FEI Daily: How does the FASB manage to navigate and find a balance between the different perspectives from regulators, preparers, investors, audit firms?

Hunt: That's the job description.

Kroeker: That’s probably the biggest challenge in standard-setting. It really starts with going back to what our mission is, which is to establish standards that improve the usefulness of information that's provided to users of financial statements. 

That doesn't mean that every constituency doesn't have an equal importance in terms of their perspective. But the first question we always go back to is, does this improve the decision usefulness for the people using financials?

Secondly, we ask, does it do it at a reasonable cost? You can't improve financial reporting for the benefit of investors if you're not doing it at a reasonable cost to those who bear it, which ultimately are the providers of capital as well.

We need standards that are also auditable, so we have to hear not just from preparers, but also the people who secondarily provide assurance. 

Taking all of that in, how do you weigh the information? We do it through a board that has differing backgrounds and expertise. We don't come in as board members that represent a particular constituency. We're here because we have expertise that helps us understand. To me, that's an important difference. My job isn't to be the person that represents auditors, or represents former regulators, but I bring that background, and Marsha brings a background that is very unique to the board as well. We don't have any other person who's sat for at least long periods of time in a preparer seat. We have those differential backgrounds that help us then be able to go in and say, ‘Hey Marsha, I'm thinking about it this way, but we have comments from XYZ Company, help me understand why they're concerned.’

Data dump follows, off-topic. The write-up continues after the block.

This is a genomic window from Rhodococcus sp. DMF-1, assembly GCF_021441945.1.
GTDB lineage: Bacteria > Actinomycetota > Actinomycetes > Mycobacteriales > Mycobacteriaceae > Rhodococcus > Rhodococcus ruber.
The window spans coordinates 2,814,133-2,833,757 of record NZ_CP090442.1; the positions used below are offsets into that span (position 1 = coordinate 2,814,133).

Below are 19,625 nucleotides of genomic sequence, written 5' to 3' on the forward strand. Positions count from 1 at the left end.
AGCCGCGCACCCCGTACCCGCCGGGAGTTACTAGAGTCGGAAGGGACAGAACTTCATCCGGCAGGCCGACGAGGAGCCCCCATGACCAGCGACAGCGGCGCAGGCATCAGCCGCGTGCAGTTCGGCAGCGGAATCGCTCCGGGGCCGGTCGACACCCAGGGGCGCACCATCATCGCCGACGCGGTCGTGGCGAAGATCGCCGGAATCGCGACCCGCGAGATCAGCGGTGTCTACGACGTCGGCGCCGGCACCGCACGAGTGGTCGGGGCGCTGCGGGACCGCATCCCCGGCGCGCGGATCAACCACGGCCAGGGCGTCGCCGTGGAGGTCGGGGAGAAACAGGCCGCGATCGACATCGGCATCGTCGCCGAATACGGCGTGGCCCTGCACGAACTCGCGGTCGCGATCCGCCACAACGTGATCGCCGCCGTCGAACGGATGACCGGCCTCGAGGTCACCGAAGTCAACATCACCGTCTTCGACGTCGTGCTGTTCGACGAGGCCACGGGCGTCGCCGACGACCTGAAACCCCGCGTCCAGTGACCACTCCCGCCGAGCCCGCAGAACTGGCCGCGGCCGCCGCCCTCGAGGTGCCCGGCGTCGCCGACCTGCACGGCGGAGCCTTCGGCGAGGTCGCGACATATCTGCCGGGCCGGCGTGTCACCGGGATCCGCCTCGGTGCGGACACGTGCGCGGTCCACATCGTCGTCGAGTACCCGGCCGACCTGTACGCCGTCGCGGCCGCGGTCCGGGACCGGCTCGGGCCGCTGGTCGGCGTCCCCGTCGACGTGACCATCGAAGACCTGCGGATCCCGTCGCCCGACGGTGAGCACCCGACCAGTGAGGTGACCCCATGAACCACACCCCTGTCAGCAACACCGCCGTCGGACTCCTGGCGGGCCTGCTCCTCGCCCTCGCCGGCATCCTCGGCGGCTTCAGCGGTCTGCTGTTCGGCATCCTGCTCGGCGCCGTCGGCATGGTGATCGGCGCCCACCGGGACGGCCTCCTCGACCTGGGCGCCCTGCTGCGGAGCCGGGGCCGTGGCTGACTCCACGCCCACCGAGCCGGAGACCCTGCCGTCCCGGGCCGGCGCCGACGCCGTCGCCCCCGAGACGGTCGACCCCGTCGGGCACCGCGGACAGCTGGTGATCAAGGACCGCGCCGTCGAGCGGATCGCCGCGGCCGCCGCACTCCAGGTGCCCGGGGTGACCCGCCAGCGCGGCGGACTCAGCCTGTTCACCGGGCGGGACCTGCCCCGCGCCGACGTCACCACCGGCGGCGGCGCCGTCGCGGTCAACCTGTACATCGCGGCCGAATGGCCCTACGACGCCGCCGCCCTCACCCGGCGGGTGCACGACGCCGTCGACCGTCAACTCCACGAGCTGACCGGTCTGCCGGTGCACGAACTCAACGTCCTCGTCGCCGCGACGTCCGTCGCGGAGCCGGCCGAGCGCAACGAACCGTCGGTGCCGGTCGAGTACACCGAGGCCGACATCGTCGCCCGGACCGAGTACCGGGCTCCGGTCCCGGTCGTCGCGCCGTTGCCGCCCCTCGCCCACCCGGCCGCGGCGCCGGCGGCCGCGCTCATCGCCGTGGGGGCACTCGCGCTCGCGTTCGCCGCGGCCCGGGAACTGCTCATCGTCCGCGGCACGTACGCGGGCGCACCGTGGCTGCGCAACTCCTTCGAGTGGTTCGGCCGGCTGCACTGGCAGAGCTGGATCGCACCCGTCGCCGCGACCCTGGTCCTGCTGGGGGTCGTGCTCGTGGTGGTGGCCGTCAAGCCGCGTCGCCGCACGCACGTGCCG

I think it’s about bringing those different perspectives together, then saying collectively, ‘Do we think we're actually resulting in a meaningful improvement to reporting?’

FEI Daily: Marsha, what was your transition from controller at Cummins to the FASB

Hunt: One of my observations was the extent and diversity of the outreach is far greater than I had observed in my liaison roles with FEI and as a member of FASAC. There are more advisory councils than I realized and there are more unique stakeholder groups that feel passionately about certain issues that may be on the agenda from time-to-time. It was very clear to me in my first year how important it is to make sure our process allows the time for all those voices to be heard.

As Jim mentioned, we bring our unique experiences to the role of board member. I found the process at the FASB to be very welcoming and appreciative of diverse backgrounds.

I found I was engaged in the activities quickly. I have continued my relationship with CCR, attending quarterly liaison meetings. This ongoing and frequent connection will keep me in touch with the fast paced changes preparers experience and allow me to still be relevant as a connection point for both organizations.

FEI Daily: And Jim, you were previously at Deloitte before you became a board member?

Kroeker: Yes, I was at Deloitte and then at the SEC. At Deloitte, I was both a field auditor, and then in the national office, so followed very closely what the FASB was doing at the SEC. At the SEC, I was the chief accountant before coming to the FASB.

In terms of knowing what to expect, I found it to be, from the technical side, an relatively smooth transition. I'm not here just to represent an audit perspective, or just to represent a regulatory perspective. You have to continuously check yourself to say, ‘The objective isn't only to think about how would I audit, or how would I regulate the standard, but if I step back, how is this resulting in better finance reporting?’

I think it causes you to remember, ‘I have to make sure the whole system works.’

FEI Daily: What are you most looking forward to at this year’s CFRI?

Hunt: I haven't missed a CFRI conference since 1996. Last year Marc Siegel [former FASB Board Member] and I shared the table together. It was a lively discussion with two board members candidly addressing their particular views. Hopefully it gave participants an insight into what we're like as people, how we think, and insight to the process.

 This conference will be held at a point-in-time where companies are anticipating and implementing new significant standards. I'm looking forward to the panel format and an opportunity to share our efforts to support the system through these implementation activities.